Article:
Date of Award

Spring 2016

Document Type


Degree Name

Master of Science (MS)



Committee Director

James F. Paulson

Committee Member

Michelle L. Kelley

Committee Member

Mark W. Scerbo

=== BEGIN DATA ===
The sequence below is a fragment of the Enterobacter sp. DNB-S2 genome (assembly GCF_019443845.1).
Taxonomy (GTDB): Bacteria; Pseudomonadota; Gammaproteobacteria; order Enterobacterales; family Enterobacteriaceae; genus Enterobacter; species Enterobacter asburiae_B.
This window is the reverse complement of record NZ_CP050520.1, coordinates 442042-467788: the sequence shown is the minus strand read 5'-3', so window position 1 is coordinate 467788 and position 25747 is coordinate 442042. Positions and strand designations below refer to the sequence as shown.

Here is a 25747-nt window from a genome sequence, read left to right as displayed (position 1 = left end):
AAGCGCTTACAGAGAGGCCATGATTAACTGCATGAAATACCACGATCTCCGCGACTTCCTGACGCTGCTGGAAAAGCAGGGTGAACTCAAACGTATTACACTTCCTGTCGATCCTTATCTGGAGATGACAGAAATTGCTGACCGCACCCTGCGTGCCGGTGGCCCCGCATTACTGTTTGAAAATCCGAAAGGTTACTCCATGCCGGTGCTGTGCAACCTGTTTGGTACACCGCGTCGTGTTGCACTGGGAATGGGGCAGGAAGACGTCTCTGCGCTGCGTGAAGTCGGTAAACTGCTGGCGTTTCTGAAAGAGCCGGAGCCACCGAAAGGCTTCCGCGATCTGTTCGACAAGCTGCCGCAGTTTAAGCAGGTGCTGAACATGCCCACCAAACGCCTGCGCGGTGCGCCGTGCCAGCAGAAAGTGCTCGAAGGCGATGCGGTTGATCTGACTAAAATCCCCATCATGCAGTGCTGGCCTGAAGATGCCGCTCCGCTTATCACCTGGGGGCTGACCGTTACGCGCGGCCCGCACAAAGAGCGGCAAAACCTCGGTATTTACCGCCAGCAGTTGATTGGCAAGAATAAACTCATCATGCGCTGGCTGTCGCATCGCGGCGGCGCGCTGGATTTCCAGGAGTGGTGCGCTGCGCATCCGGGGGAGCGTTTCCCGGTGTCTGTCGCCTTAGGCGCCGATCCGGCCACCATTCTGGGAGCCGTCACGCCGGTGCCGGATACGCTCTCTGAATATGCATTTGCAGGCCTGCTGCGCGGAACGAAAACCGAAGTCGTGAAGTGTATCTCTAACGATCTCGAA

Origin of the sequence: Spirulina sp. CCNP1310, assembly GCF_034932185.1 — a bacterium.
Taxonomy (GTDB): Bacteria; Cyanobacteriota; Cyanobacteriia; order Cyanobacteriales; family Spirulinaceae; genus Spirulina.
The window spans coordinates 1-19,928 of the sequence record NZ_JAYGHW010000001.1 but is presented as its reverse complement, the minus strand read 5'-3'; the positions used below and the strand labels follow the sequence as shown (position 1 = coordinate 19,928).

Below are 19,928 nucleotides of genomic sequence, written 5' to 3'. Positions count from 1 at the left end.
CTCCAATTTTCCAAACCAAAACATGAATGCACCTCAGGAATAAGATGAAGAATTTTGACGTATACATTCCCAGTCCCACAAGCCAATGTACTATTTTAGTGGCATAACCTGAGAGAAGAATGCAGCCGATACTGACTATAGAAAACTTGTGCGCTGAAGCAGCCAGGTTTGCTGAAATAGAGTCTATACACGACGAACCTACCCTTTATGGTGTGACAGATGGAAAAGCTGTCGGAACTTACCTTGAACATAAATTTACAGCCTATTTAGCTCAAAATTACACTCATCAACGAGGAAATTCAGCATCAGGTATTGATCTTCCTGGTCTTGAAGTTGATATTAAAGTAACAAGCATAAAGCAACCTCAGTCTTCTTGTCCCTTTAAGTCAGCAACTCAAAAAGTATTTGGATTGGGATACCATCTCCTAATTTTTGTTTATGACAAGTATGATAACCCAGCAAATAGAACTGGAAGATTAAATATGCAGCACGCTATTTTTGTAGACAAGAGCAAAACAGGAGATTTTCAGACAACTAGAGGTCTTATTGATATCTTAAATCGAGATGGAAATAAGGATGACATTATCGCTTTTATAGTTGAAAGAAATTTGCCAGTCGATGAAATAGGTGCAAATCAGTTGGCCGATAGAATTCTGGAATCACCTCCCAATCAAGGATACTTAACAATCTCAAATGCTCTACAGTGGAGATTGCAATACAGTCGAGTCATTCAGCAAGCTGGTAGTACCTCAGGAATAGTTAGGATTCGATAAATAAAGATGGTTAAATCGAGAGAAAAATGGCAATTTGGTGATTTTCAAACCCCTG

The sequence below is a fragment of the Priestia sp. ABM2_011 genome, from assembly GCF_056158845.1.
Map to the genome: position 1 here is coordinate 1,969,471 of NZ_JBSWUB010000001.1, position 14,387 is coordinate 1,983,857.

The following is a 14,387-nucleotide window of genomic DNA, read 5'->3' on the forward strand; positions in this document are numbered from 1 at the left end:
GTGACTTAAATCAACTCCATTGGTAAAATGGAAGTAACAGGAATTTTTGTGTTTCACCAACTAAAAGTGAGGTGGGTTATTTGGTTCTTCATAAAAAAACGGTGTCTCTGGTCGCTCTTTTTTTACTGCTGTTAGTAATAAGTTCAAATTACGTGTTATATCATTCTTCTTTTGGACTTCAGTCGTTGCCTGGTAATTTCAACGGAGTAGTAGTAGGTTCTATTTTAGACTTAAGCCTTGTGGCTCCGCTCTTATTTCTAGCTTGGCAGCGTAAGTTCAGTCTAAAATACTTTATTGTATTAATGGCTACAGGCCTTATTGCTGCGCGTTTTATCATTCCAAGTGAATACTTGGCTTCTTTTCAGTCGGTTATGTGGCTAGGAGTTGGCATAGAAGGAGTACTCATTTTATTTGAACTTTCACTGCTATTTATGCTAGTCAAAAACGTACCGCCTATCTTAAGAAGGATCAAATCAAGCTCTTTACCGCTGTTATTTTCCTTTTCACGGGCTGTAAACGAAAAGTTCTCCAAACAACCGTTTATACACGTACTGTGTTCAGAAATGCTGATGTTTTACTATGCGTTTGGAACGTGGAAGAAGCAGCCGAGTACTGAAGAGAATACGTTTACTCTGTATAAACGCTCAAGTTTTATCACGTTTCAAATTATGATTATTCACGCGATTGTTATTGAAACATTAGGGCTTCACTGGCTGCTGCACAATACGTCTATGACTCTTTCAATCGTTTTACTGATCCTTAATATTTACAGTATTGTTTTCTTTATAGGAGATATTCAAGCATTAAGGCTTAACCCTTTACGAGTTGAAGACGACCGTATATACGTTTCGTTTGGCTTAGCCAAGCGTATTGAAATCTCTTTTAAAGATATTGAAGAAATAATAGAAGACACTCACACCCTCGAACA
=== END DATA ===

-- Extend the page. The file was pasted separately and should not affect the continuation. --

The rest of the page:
The transition to parenthood is a uniquely important time in the human experience. New parents must reorganize their patterns of behavior and respective roles in order to include and care for a new child. Parents’ ability to navigate this process has great implications for child adjustment and healthy development. The purpose of the present study was to evaluate the association of relationship satisfaction over the transition to parenthood and early coparenting interactions. The archival data utilized were collected as part of a longitudinal study of first time parents funded by the National Institute of Child Health and Human Development (NICHD) in 2011. This study assessed three dimensions of coparenting, cooperation, warmth, and verbal sparring, which were coded during videotaped family sessions at 3 months postpartum. Relationship satisfaction was measured during the 3rd trimester of pregnancy and at 1 month postpartum. Depression, division of labor in the household, and child temperament have also been associated with relationship satisfaction and coparenting. The ability of these factors to act as moderators impacting the strength of the association between relationship satisfaction and coparenting for first time parents was assessed. Findings indicated that father variables, such as father relationship satisfaction and father depression were important factors in the development of coparenting. Father depression interacted with father relationship satisfaction to predict all three coparenting variables. For fathers without depressive symptoms, relationship satisfaction significantly predicted coparenting; however, this was not the case for the fathers with depressive symptoms. Results suggest that if a father is depressed satisfaction in his relationship may not prevent the development of poor coparenting. Mother violated expectations for the division of labor positively predicted mother relationship satisfaction and difficult child temperament negatively predicted father relationship satisfaction as expected. These variables were not found to impact the strength of the association between father or mother relationship satisfaction and coparenting. The family systems and clinical implications of these findings were discussed and future directions for research were identified.


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